Emergency Support

If you are experiencing an emergency, call 911

If your life is in danger — or someone else's — do not hesitate. Pick up the phone and dial 911 immediately.

When basic needs aren’t getting met, it’s impossible to focus on anything else! Access to safety, food, water, clothing, sleep and shelter are essential. When stuff happens to threaten or disrupt your access to these basics - it’s an emergency. When you’re in a tough situation, here are some basics that might be helpful.

Emergency Shelter

Reach Out

Reach out to a safe friend or family member to ask for support for a period of time while you figure out how to get steady. Sometimes people will be more ready to provide help if you are able to tell them about the steps you are taking to get into more permanent housing.


Visit FindHelp.org to enter your zip code and click on housing for local resources.

Connect with Chafee ILP

There are resources available for young people transitioning out of foster care who need stable housing supports through the Independent Living Program in each state Each state has slightly different options and opportunities. 

Search FosterClub's Help Hub

You may be able to find additional resources for emergency shelter here (resources vary by state)

Mental Health/Addiction Crisis

Tell someone

When you let someone in that you trust and know cares, it can help you feel less alone and provide support for working through a challenge. If you are in foster care, contact your Caseworker to help connect you to resources.

Call 988

The National Suicide and Crisis Lifeline provides a caring voice that can help you access support. The website has lots of great resources, too.

Go to the ER

Go to a local emergency room and tell them you need immediate support.


SAMHSA’s National Helpline - a free, confidential, 24/7, 365-day-a-year treatment referral and information service (in English and Spanish) for those facing mental and/or substance use disorders.

Emergency Funds

Ask - with a plan

No one likes asking for money - but if you have someone safe you can ask for help (a former foster parent, a friend, a supportive mentor), this is one of the best and quickest options. Share briefly about the situation, how much you need, and offer a plan for how and when you think you can pay them back. Then see it through.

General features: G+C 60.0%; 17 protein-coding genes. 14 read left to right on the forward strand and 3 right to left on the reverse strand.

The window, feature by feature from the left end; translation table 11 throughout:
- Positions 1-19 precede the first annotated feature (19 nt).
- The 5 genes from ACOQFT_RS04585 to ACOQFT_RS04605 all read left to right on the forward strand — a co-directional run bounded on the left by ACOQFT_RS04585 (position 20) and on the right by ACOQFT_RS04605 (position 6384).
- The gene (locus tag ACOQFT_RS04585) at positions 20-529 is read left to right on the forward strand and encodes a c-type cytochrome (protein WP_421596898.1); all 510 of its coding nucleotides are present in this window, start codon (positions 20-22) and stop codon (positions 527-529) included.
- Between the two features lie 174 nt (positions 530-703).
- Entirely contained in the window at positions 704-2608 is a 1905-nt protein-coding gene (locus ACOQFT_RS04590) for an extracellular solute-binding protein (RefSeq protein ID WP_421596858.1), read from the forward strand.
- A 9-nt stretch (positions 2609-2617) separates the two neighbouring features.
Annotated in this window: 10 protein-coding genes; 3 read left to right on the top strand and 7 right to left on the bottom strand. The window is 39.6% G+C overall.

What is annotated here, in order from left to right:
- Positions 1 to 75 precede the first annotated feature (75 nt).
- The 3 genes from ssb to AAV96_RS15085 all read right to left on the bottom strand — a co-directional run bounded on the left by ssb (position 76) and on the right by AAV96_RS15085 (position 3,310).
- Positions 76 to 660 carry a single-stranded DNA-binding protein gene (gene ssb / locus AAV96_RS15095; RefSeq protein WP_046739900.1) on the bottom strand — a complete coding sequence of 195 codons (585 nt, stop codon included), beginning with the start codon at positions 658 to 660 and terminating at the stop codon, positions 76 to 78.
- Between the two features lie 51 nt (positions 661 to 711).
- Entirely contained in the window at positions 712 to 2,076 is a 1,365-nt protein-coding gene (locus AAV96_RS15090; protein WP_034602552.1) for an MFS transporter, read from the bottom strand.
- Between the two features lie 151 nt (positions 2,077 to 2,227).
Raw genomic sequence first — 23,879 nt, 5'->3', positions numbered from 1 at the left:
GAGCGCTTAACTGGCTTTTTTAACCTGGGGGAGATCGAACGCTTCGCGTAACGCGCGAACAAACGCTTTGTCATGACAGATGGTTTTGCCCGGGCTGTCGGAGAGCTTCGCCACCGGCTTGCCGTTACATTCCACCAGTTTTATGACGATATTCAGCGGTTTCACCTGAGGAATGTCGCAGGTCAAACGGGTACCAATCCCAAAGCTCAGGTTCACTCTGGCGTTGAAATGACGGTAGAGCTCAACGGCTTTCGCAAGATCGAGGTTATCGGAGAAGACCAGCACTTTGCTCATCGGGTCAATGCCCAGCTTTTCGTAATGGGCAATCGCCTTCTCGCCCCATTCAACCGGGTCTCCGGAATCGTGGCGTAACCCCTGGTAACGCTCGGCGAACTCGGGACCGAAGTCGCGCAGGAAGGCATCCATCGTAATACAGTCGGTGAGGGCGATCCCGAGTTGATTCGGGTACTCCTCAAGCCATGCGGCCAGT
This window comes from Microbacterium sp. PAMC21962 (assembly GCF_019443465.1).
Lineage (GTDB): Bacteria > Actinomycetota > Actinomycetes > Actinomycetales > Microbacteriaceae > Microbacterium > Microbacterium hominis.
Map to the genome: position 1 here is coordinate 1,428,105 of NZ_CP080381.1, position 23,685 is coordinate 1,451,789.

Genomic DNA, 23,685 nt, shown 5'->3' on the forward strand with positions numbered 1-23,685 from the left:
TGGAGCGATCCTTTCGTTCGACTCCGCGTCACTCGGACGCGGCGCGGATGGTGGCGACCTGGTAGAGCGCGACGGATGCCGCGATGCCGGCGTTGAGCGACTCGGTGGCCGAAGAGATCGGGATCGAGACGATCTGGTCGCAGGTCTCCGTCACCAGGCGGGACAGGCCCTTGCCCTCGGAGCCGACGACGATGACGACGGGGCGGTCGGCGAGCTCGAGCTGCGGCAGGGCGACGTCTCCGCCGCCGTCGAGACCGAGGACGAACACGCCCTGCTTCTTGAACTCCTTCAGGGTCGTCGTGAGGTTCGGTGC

Visit FindHelp.org to enter your zip code and click on Money to see local financial assistance options.

Apply for a Gift

Apply for funds specific to needs of youth with experience in foster care through One Simple Wish or iFoster.

Connect with Chafee ILP

The Independent Living Program in your state is designed to help young people from foster care transition to adulthood. If you aren't already enrolled, contact your state and see if you're eligible. 

Common emergencies experienced by young people.

Don’t panic! Know why you were evicted. Know your rights. Get support to make a plan.

Living paycheck to paycheck while you’re getting steady is common. Can you save by living with a friend or safe supportive person for a while? Be sure you’re accessing all the government benefits you are eligible for.

Often times when a young person ages out of foster care they don’t want anything to do with the child welfare system anymore so they disengage as quickly as possible! You can get back in touch with Independent Living Programs even if you initially declined support. They can help you access resources to get back on track with work, school and basic needs. See who the contact is your state by clicking below.

When things are not right in a placement that you’re in and you feel like no one is listening to you, have you tried the state complaints office or ombudsman assigned to assist youth in foster care? Find out who those folks are in your state by clicking the button below.

Trauma can sometimes make it hard to know who to trust or to trust your own instincts. It’s common for people with experience in foster care to find their selves in tough or scary relationship situations again. That doesn’t mean you deserve it! These two resources can provide help.

Getting help: contacting your state Ombudsman

The people in the Ombudsman's office are in charge of hearing complaints and helping to solve problems for people involved with foster care. Most states have an Ombudsman, but not all.  Learn more about what an Ombudsman does and why they exist.

Resources for Emergency Support

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